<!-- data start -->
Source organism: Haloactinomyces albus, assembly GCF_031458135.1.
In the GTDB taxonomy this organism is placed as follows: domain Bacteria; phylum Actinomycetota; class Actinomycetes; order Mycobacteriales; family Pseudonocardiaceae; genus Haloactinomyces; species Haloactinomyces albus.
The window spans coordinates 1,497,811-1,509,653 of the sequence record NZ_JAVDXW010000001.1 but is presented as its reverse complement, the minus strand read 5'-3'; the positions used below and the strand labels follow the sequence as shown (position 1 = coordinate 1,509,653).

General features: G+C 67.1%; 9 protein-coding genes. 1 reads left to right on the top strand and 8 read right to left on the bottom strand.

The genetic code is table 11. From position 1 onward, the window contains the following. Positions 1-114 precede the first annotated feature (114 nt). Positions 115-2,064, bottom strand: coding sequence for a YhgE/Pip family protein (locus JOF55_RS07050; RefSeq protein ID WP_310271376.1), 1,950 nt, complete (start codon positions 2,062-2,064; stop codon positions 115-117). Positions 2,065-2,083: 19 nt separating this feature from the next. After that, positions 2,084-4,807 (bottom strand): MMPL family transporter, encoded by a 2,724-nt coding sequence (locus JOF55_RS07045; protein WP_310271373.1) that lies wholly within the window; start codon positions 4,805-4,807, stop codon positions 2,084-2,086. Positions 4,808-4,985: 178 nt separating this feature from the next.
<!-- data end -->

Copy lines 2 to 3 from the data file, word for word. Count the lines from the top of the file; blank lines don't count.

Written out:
In the GTDB taxonomy this organism is placed as follows: domain Bacteria; phylum Actinomycetota; class Actinomycetes; order Mycobacteriales; family Pseudonocardiaceae; genus Haloactinomyces; species Haloactinomyces albus.
The window spans coordinates 1,497,811-1,509,653 of the sequence record NZ_JAVDXW010000001.1 but is presented as its reverse complement, the minus strand read 5'-3'; the positions used below and the strand labels follow the sequence as shown (position 1 = coordinate 1,509,653).